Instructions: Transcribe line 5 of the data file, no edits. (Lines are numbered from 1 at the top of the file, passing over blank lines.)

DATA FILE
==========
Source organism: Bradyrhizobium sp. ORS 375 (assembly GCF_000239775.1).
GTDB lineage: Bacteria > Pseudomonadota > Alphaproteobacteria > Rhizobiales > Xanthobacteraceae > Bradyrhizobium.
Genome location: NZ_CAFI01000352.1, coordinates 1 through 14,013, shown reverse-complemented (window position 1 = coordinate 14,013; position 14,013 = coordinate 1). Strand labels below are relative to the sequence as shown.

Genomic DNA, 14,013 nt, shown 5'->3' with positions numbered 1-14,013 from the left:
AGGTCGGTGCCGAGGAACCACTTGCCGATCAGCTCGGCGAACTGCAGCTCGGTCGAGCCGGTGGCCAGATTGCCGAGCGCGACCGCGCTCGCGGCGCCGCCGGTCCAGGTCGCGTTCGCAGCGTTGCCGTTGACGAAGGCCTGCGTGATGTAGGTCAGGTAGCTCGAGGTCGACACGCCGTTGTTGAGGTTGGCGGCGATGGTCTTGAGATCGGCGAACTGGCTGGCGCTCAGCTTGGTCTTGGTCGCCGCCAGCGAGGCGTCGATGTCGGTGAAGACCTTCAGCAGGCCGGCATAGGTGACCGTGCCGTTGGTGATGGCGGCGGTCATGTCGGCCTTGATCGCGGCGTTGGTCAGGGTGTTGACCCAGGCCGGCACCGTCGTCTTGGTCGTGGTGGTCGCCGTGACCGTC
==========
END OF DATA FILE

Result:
AGGTCGGTGCCGAGGAACCACTTGCCGATCAGCTCGGCGAACTGCAGCTCGGTCGAGCCGGTGGCCAGATTGCCGAGCGCGACCGCGCTCGCGGCGCCGCCGGTCCAGGTCGCGTTCGCAGCGTTGCCGTTGACGAAGGCCTGCGTGATGTAGGTCAGGTAGCTCGAGGTCGACACGCCGTTGTTGAGGTTGGCGGCGATGGTCTTGAGATCGGCGAACTGGCTGGCGCTCAGCTTGGTCTTGGTCGCCGCCAGCGAGGCGTCGATGTCGGTGAAGACCTTCAGCAGGCCGGCATAGGTGACCGTGCCGTTGGTGATGGCGGCGGTCATGTCGGCCTTGATCGCGGCGTTGGTCAGGGTGTTGACCCAGGCCGGCACCGTCGTCTTGGTCGTGGTGGTCGCCGTGACCGTC